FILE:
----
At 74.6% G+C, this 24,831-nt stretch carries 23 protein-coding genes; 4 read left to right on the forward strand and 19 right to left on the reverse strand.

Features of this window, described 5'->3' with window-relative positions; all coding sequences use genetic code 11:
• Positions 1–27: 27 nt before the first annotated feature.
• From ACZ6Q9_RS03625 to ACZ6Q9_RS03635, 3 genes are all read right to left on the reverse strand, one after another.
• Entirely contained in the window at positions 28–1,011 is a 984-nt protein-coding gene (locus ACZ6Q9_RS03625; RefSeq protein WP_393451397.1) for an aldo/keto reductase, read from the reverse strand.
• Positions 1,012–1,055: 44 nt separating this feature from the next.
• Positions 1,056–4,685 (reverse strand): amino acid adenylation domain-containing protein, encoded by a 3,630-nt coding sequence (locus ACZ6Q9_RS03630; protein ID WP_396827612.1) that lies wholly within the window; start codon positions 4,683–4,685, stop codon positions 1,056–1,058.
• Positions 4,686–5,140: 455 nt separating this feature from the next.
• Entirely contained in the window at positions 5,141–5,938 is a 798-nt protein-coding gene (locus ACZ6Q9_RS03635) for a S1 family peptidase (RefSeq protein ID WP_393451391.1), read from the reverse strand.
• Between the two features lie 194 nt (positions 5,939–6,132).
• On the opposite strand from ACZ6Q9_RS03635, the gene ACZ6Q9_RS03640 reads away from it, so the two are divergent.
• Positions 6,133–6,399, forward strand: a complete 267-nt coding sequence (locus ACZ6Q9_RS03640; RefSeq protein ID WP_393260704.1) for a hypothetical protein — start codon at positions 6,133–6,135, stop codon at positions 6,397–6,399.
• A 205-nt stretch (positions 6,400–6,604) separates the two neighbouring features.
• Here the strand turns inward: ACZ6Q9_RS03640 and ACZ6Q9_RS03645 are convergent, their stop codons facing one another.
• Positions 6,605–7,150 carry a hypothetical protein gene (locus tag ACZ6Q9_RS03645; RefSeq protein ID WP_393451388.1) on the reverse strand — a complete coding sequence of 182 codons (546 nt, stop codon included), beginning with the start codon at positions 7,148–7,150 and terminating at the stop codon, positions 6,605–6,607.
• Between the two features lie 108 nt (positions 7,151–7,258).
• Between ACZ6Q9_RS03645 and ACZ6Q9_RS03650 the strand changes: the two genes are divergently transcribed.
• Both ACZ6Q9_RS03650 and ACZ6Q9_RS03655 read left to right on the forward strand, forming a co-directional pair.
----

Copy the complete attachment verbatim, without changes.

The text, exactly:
At 74.6% G+C, this 24,831-nt stretch carries 23 protein-coding genes; 4 read left to right on the forward strand and 19 right to left on the reverse strand.

Features of this window, described 5'->3' with window-relative positions; all coding sequences use genetic code 11:
• Positions 1–27: 27 nt before the first annotated feature.
• From ACZ6Q9_RS03625 to ACZ6Q9_RS03635, 3 genes are all read right to left on the reverse strand, one after another.
• Entirely contained in the window at positions 28–1,011 is a 984-nt protein-coding gene (locus ACZ6Q9_RS03625; RefSeq protein WP_393451397.1) for an aldo/keto reductase, read from the reverse strand.
• Positions 1,012–1,055: 44 nt separating this feature from the next.
• Positions 1,056–4,685 (reverse strand): amino acid adenylation domain-containing protein, encoded by a 3,630-nt coding sequence (locus ACZ6Q9_RS03630; protein ID WP_396827612.1) that lies wholly within the window; start codon positions 4,683–4,685, stop codon positions 1,056–1,058.
• Positions 4,686–5,140: 455 nt separating this feature from the next.
• Entirely contained in the window at positions 5,141–5,938 is a 798-nt protein-coding gene (locus ACZ6Q9_RS03635) for a S1 family peptidase (RefSeq protein ID WP_393451391.1), read from the reverse strand.
• Between the two features lie 194 nt (positions 5,939–6,132).
• On the opposite strand from ACZ6Q9_RS03635, the gene ACZ6Q9_RS03640 reads away from it, so the two are divergent.
• Positions 6,133–6,399, forward strand: a complete 267-nt coding sequence (locus ACZ6Q9_RS03640; RefSeq protein ID WP_393260704.1) for a hypothetical protein — start codon at positions 6,133–6,135, stop codon at positions 6,397–6,399.
• A 205-nt stretch (positions 6,400–6,604) separates the two neighbouring features.
• Here the strand turns inward: ACZ6Q9_RS03640 and ACZ6Q9_RS03645 are convergent, their stop codons facing one another.
• Positions 6,605–7,150 carry a hypothetical protein gene (locus tag ACZ6Q9_RS03645; RefSeq protein ID WP_393451388.1) on the reverse strand — a complete coding sequence of 182 codons (546 nt, stop codon included), beginning with the start codon at positions 7,148–7,150 and terminating at the stop codon, positions 6,605–6,607.
• Between the two features lie 108 nt (positions 7,151–7,258).
• Between ACZ6Q9_RS03645 and ACZ6Q9_RS03650 the strand changes: the two genes are divergently transcribed.
• Both ACZ6Q9_RS03650 and ACZ6Q9_RS03655 read left to right on the forward strand, forming a co-directional pair.